16 Aug 2022 | Participation |
Northcote Gala Days a success for Special Schools
by Dane Heverin
Golf Australia’s Gala Days for Special Schools at Northcote Public Golf Course earlier this month were a big success with 120 students taking part in the two sessions.
Ten different Special Schools from across north metropolitan Melbourne were involved with their students experiencing golf for the first time.
They rotated through games-based activities to get a grasp of driving, chipping and putting with modified equipment in a safe and fun environment, and they loved receiving their medals, sunglasses and wristbands at the end.
PGA Professional Scott Wearne from Keilor Public Golf Course and four community instructors ran the sessions with one of the instructors, Alexander Eckstein, showing the students first-hand the opportunities available to them within golf.
Eckstein was a participant in the first Gala Day held at Edithvale Public Golf Course in 2017 and he is now a fully accredited community instructor.
He assists in the delivery of introductory golf programs at Edithvale and gets paid to do so.
“I enjoy walking around in every group and making sure everyone is having a good time,” he said.
Golf Australia is focusing on implementing more Special Schools golf programs to assist participants with overall quality of life with the assistance of Special Olympics Australia through the ‘Inclusive Sport in Schools’ program.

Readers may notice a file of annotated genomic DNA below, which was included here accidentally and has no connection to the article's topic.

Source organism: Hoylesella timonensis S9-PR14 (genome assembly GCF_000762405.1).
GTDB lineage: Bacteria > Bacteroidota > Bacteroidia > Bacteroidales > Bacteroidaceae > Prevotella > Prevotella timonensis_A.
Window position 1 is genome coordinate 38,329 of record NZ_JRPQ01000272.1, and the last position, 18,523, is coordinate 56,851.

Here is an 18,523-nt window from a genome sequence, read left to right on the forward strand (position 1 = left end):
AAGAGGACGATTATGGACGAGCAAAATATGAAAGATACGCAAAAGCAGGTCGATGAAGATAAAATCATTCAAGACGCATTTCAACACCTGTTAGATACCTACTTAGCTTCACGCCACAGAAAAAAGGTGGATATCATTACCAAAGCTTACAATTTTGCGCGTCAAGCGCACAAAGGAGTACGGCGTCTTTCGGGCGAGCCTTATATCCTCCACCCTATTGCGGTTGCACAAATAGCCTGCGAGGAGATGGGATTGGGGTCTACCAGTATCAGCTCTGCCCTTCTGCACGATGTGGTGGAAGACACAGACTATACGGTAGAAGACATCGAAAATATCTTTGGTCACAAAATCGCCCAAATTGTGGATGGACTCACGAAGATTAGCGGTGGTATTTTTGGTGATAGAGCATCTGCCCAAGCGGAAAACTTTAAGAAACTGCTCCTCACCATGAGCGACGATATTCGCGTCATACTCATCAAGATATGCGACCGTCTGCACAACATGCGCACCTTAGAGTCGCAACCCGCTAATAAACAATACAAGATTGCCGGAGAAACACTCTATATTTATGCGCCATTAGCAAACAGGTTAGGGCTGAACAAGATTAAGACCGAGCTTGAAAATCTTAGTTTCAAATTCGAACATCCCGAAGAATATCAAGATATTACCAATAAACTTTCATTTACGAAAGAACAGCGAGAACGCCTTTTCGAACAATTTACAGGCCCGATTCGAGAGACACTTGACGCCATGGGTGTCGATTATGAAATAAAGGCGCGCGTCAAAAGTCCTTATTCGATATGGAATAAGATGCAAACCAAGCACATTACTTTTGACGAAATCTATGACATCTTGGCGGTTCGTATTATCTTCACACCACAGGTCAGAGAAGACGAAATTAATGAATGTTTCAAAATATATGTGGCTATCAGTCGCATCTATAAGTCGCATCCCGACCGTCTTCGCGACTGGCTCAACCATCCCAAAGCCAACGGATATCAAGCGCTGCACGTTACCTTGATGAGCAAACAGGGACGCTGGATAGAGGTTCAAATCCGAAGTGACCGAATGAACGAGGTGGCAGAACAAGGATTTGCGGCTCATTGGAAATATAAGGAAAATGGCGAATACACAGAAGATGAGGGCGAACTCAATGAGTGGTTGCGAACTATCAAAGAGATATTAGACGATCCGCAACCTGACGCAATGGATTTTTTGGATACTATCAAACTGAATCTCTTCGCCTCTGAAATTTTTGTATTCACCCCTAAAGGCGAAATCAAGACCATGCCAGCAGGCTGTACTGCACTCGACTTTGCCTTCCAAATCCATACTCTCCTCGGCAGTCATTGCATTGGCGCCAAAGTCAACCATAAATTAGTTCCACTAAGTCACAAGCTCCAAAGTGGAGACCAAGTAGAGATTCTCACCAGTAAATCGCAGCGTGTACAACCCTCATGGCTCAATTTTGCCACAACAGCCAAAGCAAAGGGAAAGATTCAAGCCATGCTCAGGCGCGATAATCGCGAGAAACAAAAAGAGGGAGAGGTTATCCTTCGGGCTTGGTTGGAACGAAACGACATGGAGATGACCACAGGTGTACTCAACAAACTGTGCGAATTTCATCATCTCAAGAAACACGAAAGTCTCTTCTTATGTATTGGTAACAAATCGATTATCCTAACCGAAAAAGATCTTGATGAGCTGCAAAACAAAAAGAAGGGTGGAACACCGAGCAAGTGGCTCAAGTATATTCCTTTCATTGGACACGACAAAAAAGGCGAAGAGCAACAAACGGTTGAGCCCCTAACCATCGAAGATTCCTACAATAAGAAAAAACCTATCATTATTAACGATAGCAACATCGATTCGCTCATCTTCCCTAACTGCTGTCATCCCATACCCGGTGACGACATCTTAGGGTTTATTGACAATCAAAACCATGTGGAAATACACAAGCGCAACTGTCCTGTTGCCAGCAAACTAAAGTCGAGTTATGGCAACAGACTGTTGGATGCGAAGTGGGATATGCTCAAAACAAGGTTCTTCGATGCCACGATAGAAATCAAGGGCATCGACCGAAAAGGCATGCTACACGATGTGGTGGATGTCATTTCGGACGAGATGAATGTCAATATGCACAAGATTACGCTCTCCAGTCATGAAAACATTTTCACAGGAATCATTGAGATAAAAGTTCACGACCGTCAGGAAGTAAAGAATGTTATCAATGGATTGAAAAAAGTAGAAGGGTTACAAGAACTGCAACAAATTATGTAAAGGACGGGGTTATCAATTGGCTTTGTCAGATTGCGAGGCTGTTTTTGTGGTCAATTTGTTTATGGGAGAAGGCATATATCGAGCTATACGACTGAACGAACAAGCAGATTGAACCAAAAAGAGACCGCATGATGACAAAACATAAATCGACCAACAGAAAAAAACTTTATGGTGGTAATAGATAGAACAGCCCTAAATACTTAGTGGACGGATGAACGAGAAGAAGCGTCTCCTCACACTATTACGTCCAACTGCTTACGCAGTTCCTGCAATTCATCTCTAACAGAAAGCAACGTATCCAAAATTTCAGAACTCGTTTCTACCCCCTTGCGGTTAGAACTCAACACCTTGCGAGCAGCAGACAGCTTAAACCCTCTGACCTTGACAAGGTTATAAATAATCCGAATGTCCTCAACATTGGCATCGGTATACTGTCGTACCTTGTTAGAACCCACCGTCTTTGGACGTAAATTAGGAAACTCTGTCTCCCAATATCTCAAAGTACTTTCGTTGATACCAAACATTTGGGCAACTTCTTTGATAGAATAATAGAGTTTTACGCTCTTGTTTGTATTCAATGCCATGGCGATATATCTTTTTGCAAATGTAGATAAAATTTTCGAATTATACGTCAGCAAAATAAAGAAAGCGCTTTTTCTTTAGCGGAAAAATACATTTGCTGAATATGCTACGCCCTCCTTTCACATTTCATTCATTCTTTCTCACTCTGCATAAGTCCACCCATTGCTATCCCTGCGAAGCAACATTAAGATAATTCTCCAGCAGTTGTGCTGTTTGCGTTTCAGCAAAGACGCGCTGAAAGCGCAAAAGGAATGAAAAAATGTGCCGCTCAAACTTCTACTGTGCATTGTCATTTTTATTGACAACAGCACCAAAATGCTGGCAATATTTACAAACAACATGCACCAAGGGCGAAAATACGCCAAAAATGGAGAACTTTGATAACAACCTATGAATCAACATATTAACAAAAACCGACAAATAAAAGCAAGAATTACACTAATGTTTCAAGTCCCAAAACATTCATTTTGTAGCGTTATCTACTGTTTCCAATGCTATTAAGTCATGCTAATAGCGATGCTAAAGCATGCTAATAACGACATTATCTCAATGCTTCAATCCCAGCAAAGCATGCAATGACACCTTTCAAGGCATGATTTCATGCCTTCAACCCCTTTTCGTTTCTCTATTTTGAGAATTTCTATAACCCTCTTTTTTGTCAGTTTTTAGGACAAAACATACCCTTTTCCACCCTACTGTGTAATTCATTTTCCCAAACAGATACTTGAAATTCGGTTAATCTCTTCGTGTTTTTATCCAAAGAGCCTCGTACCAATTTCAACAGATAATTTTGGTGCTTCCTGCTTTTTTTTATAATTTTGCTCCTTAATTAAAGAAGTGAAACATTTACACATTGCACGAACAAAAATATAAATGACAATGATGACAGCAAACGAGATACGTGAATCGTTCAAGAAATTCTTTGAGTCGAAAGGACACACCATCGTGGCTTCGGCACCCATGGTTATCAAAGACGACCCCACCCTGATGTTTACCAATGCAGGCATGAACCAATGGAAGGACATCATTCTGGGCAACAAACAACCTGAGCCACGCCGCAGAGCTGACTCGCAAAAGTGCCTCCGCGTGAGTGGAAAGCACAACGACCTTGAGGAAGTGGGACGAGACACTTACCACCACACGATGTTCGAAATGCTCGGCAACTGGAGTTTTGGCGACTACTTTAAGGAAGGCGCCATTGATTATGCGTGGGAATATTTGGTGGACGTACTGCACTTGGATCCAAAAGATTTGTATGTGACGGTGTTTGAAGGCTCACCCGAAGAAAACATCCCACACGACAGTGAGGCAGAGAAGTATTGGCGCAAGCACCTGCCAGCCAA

The program allows funding to be received by schools to bring in specialised All-Abilities coaches to run eight-week MyGolf programs each term. The participants from these programs then transition to Special Olympics Affiliate clubs to continue their golfing journey.
Golf Australia’s senior manager - programs and inclusion Christian Hamilton is thrilled to be working with his team on giving children with disability more opportunities to get into golf.
“The importance of ongoing physical activity and social connectedness is so important for health and wellbeing. There is no other sport positioned in a way where we truly integrate like we do with golf,” he said.
“It’s probably one of the most inclusive sports by design. Whether you are young or old, male or female, or have different levels of ability, it doesn’t matter because it’s a game for everyone. With this in mind, there is no reason why golf can’t be the sport of choice for people with disability.”
There are more than 170 accredited PGA All-Abilities coaches in Australia ready to help participants on their golfing journey and you can find out how to get involved in All Abilities golf here.
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